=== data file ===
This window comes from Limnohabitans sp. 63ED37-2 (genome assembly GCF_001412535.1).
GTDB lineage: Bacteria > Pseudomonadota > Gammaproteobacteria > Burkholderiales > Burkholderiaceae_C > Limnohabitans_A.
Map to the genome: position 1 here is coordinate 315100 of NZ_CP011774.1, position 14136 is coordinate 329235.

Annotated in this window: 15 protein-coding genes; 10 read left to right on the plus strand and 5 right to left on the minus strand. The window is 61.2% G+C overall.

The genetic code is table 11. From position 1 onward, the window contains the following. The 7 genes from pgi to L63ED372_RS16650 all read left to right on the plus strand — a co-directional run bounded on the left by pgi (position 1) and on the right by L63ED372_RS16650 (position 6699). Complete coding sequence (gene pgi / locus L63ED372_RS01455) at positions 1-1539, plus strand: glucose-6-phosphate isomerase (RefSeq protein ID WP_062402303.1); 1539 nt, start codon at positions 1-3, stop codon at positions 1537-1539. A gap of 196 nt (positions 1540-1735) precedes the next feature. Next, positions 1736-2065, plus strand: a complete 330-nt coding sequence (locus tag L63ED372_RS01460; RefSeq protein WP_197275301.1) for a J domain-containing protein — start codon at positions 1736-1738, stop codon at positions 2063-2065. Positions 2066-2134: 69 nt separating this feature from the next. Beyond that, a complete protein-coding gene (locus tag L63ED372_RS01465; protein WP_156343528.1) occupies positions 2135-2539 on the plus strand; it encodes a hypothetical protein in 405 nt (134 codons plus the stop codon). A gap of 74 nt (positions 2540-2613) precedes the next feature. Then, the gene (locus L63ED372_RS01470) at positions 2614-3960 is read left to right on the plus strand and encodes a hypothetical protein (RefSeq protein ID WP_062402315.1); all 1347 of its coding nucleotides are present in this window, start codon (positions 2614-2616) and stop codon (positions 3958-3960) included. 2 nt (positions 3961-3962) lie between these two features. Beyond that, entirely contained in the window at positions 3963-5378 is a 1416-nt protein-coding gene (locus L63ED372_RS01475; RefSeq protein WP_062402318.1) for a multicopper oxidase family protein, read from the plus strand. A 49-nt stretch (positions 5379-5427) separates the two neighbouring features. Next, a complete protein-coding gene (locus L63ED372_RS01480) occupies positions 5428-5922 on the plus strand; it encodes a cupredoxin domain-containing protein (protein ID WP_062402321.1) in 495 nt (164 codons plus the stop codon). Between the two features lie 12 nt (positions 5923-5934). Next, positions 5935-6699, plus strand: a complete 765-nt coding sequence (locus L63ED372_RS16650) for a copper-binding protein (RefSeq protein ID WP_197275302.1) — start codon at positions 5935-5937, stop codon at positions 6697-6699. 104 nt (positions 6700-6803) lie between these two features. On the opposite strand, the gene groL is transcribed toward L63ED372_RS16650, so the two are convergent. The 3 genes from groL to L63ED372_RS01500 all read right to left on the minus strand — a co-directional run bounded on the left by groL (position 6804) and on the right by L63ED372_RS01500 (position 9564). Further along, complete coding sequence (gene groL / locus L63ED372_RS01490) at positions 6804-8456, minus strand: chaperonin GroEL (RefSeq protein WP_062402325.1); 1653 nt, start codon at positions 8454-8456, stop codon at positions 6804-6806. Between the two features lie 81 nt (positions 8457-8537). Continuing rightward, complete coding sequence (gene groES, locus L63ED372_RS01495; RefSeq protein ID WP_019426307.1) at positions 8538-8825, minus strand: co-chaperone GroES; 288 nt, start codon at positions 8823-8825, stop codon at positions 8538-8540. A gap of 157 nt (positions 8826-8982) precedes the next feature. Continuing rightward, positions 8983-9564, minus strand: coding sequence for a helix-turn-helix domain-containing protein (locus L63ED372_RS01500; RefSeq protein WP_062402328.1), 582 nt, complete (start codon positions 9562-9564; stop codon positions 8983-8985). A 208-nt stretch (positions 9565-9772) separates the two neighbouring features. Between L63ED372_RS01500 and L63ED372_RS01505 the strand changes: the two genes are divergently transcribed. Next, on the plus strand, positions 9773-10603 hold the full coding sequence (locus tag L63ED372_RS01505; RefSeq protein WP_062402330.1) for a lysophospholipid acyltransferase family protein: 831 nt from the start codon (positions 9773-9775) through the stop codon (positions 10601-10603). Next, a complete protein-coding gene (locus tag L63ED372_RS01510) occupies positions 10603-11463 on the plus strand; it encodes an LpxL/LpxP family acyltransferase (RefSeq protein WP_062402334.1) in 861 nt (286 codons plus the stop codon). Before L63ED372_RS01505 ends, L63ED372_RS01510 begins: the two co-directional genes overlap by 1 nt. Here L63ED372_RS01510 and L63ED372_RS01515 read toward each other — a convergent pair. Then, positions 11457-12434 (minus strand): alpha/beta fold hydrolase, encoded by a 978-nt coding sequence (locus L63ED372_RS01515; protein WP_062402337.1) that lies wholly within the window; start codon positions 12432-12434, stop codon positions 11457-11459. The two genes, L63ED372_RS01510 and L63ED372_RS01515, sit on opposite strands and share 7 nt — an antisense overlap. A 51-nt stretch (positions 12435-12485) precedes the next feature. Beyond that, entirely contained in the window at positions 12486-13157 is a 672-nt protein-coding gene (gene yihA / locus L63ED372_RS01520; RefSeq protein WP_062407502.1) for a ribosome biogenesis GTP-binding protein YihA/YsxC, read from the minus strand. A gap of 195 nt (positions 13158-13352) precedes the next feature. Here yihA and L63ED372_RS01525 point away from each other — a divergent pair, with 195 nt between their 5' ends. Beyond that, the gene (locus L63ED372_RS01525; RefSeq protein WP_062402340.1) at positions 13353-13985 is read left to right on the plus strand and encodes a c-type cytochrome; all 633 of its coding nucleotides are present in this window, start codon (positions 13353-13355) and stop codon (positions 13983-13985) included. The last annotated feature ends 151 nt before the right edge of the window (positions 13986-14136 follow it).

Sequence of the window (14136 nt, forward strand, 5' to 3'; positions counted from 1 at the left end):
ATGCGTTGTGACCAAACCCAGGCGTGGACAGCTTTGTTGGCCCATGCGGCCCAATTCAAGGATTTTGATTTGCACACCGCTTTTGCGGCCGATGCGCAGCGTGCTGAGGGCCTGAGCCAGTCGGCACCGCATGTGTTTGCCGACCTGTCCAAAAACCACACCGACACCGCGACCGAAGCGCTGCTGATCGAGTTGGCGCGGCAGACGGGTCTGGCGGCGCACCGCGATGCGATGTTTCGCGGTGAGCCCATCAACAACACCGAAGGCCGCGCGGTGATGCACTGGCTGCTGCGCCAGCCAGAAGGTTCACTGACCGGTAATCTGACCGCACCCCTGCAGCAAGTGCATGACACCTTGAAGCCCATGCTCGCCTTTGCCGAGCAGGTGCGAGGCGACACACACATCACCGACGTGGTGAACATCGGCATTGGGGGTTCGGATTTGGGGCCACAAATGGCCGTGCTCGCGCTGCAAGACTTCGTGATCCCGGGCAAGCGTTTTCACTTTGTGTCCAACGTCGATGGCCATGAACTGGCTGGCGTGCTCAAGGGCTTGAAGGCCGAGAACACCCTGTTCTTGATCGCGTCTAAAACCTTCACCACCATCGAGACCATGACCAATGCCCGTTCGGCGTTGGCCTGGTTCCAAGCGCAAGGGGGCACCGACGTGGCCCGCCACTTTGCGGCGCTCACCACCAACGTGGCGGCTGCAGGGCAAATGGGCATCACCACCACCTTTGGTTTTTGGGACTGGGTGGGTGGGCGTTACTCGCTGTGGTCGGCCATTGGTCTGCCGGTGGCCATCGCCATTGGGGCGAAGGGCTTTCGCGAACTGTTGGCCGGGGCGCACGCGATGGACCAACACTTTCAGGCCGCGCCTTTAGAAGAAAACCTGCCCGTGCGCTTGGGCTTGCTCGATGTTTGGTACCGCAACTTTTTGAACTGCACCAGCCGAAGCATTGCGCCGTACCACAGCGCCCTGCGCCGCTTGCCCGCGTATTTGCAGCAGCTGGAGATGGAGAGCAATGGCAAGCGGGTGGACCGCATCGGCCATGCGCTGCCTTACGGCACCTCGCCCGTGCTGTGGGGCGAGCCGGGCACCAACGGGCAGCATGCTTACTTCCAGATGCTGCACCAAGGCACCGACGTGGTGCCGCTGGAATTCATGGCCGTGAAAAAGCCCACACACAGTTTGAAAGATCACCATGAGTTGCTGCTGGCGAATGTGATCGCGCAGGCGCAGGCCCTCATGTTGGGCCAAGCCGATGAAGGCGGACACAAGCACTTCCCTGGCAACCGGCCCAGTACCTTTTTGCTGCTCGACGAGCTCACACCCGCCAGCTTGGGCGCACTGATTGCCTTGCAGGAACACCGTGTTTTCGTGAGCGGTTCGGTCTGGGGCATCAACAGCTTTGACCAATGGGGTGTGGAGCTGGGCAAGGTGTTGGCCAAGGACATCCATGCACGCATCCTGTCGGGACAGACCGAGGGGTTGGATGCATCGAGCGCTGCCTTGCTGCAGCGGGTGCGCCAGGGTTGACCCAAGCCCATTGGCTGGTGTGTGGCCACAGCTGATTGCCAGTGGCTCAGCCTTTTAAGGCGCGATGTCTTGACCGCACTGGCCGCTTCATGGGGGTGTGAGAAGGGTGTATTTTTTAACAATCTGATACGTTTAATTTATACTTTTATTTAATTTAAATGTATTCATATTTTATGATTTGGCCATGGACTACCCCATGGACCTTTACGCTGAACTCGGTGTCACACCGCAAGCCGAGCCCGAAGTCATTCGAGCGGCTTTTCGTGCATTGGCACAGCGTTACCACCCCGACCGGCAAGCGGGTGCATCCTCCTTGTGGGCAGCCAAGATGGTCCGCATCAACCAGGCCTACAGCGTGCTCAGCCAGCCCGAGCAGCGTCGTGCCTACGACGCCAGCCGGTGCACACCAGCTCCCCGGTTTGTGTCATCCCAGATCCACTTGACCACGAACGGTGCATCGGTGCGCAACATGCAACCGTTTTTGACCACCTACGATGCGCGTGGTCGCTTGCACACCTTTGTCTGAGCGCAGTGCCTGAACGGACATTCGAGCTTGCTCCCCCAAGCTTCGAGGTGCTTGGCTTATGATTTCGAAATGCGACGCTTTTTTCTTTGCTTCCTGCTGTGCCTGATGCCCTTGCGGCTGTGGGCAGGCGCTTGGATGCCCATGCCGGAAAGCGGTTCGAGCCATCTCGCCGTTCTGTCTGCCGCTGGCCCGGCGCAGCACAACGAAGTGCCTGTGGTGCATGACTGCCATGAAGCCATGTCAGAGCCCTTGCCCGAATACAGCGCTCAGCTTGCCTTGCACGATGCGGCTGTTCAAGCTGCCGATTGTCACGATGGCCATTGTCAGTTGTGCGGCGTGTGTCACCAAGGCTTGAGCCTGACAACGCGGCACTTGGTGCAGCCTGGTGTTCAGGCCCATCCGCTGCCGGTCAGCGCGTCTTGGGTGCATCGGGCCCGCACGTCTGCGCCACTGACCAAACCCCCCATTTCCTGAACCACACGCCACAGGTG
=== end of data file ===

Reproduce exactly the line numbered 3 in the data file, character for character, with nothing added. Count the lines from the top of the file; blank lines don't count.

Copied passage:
Map to the genome: position 1 here is coordinate 315100 of NZ_CP011774.1, position 14136 is coordinate 329235.